I'm an archaeologist and I'm struggling with the generation of a reference coordinate system for georeferencing the Spezialkarte der Osterreichisch-Ungarischen Monarchie (XIX century). I've found the parameters I attach to this message but I'm not able to create the correct proj4 definition.

This is a link to the map I'm trying to georeference.

Can anyone please help me?


  • It doesn't have any ProjCRS tics that I could see so you'll have to georeference directly to Bohnenberger ellipsoid/whatever datum was being used. However, I've never seen any transformations published so you're better off trying to georeference directly to a modern datum/geographic coordinate reference system using known points.
    – mkennedy
    Jul 14, 2016 at 0:07
  • 1
    I'm also not sure I agree with the references. Cliff Mugnier lists other information, and the map is dated 1882. This could be a difference between "Austria" and the empire though.
    – mkennedy
    Jul 14, 2016 at 0:08
  • @mkennedy I found very useful your link to Cliff Mugnier document... would you be able to create a proj4 definition of the Austrian Militärgeographisches Institut Hermannskogel following the parameters reported in the article? I really have some problems understanding which parameters I need and how to write down the proj4 definition.
    – SaraZanni
    Jul 15, 2016 at 9:47

4 Answers 4


Same as mkennedy, I suggest to georeference against a map of today, like OpenStreetMap or Google satellite. Road junctions, railway crossings and river bridges have not moved over the time. On the other hand, surveying has improved a lot. Keep in mind that they had no satellite imagery, and many things were just collected by sight.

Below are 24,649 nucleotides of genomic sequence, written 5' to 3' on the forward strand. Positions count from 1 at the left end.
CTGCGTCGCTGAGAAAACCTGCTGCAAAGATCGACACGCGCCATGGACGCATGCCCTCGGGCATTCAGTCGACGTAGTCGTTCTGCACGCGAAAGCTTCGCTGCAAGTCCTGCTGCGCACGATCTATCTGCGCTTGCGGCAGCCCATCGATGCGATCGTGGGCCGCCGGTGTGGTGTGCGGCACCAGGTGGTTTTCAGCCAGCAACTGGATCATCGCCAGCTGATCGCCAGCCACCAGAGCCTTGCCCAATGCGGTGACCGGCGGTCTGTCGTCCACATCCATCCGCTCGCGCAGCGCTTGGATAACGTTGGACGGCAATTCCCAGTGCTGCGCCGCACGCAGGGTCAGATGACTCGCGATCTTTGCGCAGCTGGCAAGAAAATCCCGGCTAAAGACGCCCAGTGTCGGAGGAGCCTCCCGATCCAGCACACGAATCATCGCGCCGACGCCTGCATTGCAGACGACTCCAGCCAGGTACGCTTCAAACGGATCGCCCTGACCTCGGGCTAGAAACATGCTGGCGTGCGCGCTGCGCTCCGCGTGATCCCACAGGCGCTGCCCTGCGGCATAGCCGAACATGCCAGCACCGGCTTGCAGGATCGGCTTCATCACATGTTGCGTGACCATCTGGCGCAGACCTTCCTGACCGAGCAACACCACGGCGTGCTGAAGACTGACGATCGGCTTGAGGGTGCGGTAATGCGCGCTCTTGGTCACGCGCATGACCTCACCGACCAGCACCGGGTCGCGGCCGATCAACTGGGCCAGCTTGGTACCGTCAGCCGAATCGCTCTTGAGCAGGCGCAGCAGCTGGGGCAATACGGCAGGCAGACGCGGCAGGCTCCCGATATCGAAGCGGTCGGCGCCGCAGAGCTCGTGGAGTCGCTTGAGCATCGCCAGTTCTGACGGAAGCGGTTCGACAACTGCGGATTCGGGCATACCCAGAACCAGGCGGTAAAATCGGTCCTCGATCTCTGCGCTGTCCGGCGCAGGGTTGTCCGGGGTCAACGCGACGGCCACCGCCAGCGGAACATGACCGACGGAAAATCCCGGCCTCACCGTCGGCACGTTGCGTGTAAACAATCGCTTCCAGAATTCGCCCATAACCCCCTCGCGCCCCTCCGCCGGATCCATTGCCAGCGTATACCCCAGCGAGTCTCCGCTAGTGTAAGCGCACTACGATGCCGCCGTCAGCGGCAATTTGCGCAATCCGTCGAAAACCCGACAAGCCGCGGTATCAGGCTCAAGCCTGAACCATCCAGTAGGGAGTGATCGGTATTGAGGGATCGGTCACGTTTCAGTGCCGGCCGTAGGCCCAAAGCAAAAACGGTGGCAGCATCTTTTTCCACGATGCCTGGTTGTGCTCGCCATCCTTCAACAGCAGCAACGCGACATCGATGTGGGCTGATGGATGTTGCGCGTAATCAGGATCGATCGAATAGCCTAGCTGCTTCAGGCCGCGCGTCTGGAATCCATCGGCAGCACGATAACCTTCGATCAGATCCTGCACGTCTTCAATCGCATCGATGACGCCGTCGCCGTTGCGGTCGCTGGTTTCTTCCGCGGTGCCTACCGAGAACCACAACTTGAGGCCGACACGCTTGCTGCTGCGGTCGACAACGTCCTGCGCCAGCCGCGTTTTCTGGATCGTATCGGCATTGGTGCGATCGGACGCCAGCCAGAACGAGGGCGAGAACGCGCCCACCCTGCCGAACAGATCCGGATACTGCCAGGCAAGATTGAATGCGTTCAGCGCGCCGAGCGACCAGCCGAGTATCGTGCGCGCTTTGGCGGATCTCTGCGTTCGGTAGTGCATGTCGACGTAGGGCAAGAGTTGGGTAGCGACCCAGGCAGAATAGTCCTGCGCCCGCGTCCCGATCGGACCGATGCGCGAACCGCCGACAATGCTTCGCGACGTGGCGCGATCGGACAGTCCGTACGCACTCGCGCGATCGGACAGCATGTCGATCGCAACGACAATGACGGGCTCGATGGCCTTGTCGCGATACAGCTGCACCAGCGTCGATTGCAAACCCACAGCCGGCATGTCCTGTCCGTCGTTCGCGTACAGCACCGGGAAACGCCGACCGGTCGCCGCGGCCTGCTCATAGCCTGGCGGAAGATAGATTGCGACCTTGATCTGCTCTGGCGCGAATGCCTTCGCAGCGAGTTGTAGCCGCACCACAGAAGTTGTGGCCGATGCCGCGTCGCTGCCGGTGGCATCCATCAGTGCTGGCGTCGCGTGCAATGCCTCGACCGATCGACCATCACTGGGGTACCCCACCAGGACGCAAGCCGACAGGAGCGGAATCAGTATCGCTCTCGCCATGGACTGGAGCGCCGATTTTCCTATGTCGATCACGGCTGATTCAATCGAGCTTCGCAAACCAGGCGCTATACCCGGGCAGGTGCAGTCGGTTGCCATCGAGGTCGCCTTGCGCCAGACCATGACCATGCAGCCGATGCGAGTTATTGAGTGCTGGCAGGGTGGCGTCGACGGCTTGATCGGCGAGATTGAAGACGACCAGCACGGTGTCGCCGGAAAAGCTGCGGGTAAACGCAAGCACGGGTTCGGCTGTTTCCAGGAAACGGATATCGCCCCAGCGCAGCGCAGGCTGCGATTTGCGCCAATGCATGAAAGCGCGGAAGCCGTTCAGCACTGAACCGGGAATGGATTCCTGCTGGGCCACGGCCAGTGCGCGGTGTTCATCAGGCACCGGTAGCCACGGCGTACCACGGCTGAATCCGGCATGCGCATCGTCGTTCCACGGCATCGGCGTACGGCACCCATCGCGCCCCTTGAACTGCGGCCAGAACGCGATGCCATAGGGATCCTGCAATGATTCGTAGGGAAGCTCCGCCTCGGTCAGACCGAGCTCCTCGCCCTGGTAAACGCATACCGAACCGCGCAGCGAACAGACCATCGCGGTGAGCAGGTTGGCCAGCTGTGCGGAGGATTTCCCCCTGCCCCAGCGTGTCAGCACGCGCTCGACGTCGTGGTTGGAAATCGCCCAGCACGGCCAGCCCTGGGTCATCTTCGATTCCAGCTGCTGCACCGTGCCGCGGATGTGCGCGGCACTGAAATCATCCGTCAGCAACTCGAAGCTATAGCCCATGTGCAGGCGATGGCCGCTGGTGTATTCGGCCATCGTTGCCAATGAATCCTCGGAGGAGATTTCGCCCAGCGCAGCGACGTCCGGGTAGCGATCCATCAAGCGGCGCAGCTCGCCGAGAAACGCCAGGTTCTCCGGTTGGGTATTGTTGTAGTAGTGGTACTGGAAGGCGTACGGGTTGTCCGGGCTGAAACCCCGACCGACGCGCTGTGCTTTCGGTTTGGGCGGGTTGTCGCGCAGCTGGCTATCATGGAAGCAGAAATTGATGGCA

The reference meridian of ferro never had a fixed point like Greenwich, and the location was adjusted over the centuries while geodesy improved.

I have georeferenced your map once against the coordinates in EPSG:4805 MGI(Ferro), and once against recognizable points from OpenStreetMap (EPSG:3857). They offset near the town of Sisek about 400m:

enter image description here

You can play with the +towgs84 values to get them together:

+proj=longlat +ellps=bessel +towgs84=0,0,-100,0,0,0,0 +pm=ferro +no_defs

but this does not fit across the map. The prime meridian of ferro is hardcoded 17°40'W. You could use the value given above, but need a different +towgs84 parameter set. Alignment does not improve though.

Reading through http://rcin.org.pl/Content/40957/WA51_58447_r2013-t86-no4_G-Polonica-Affek.pdf I think that your map is part of the third austrian military survey, which was not based on the Bohnenberger ellipsoid (as the second survey), but already on Bessel 1841. This leads more towards EPSG:4805 as GCS. The map projection is described as polyhedric.

This source could provide some details of the same map type: http://mapire.eu/static/pub/cadastral_timar_biszak.pdf

This page also gives some details converting towards WGS84: http://spatial-analyst.net/wiki/index.php?title=MGI_/_Balkans_coordinate_systems